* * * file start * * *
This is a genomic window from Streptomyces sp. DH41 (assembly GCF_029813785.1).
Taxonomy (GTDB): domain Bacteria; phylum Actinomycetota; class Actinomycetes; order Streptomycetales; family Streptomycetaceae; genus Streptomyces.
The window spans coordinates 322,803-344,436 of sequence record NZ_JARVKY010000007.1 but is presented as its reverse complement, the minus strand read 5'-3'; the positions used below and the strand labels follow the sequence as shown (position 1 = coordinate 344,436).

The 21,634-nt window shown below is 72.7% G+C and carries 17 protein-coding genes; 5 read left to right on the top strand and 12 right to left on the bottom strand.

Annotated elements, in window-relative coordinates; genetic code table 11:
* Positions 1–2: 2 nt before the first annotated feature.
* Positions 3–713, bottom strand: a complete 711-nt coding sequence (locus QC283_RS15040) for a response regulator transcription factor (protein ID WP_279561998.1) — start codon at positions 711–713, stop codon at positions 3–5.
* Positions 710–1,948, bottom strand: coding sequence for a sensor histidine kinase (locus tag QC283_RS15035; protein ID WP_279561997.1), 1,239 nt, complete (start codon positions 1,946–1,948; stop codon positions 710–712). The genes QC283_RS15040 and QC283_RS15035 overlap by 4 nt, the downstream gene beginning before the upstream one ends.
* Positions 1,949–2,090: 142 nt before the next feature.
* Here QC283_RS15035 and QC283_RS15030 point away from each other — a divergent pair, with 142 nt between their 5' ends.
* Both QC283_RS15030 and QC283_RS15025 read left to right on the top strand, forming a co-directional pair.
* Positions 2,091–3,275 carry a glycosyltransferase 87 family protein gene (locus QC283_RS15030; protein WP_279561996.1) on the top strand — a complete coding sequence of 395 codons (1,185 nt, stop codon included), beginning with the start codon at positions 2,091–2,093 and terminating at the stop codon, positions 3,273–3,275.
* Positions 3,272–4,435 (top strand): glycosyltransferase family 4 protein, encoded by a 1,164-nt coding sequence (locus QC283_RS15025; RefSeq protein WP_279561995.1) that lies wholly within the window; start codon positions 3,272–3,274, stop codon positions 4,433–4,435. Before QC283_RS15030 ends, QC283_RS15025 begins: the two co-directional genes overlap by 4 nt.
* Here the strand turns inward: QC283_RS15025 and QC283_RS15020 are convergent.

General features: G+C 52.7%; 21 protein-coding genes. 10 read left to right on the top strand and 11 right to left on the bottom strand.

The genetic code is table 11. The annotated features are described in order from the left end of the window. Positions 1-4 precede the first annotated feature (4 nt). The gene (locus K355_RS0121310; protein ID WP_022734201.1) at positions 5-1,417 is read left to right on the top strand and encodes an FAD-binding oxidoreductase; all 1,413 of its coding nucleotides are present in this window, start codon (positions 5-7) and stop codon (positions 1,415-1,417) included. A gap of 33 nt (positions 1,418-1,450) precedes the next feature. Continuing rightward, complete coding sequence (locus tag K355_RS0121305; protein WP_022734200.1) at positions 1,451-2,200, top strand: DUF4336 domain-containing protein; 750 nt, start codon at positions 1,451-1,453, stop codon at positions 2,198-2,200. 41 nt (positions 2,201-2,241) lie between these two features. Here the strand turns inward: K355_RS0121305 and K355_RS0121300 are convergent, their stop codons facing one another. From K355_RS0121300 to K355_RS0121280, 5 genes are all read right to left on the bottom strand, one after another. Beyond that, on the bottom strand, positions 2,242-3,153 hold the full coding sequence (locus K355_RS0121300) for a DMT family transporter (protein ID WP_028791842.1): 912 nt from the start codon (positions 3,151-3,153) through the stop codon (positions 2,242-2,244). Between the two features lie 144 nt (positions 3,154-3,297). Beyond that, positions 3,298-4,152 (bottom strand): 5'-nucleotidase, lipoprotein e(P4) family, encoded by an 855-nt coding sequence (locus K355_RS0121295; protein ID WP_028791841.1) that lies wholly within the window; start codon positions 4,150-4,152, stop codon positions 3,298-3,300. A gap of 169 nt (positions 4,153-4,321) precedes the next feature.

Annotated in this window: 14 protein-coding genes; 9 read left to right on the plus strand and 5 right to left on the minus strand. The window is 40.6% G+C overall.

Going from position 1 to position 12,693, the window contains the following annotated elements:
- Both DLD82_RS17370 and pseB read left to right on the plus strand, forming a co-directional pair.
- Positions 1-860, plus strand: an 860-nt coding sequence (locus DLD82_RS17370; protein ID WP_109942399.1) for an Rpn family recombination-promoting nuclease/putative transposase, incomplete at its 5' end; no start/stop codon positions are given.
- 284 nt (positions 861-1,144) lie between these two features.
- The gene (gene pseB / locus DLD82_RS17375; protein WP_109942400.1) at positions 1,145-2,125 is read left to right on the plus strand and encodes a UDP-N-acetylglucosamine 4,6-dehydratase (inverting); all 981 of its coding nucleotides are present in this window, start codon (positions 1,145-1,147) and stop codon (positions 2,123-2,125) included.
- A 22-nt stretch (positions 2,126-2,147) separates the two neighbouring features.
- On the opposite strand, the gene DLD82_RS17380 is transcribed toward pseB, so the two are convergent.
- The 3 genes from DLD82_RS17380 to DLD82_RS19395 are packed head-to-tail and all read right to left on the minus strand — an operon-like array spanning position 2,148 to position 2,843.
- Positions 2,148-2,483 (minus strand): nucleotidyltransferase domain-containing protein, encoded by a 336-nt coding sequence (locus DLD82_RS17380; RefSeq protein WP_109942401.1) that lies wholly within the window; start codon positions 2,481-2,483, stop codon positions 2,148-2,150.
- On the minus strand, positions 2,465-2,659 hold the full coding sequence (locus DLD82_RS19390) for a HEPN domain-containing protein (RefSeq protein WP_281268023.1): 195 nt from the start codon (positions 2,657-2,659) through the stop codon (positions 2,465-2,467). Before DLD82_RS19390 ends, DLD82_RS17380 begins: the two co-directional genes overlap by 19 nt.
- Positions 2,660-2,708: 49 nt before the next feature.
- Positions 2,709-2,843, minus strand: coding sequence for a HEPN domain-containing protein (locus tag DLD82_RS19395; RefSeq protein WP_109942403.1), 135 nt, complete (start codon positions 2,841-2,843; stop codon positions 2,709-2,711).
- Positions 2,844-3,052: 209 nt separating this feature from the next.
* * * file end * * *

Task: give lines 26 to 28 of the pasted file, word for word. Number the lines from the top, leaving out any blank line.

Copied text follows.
- Positions 2,148-2,483 (minus strand): nucleotidyltransferase domain-containing protein, encoded by a 336-nt coding sequence (locus DLD82_RS17380; RefSeq protein WP_109942401.1) that lies wholly within the window; start codon positions 2,481-2,483, stop codon positions 2,148-2,150.
- On the minus strand, positions 2,465-2,659 hold the full coding sequence (locus DLD82_RS19390) for a HEPN domain-containing protein (RefSeq protein WP_281268023.1): 195 nt from the start codon (positions 2,657-2,659) through the stop codon (positions 2,465-2,467). Before DLD82_RS19390 ends, DLD82_RS17380 begins: the two co-directional genes overlap by 19 nt.
- Positions 2,660-2,708: 49 nt before the next feature.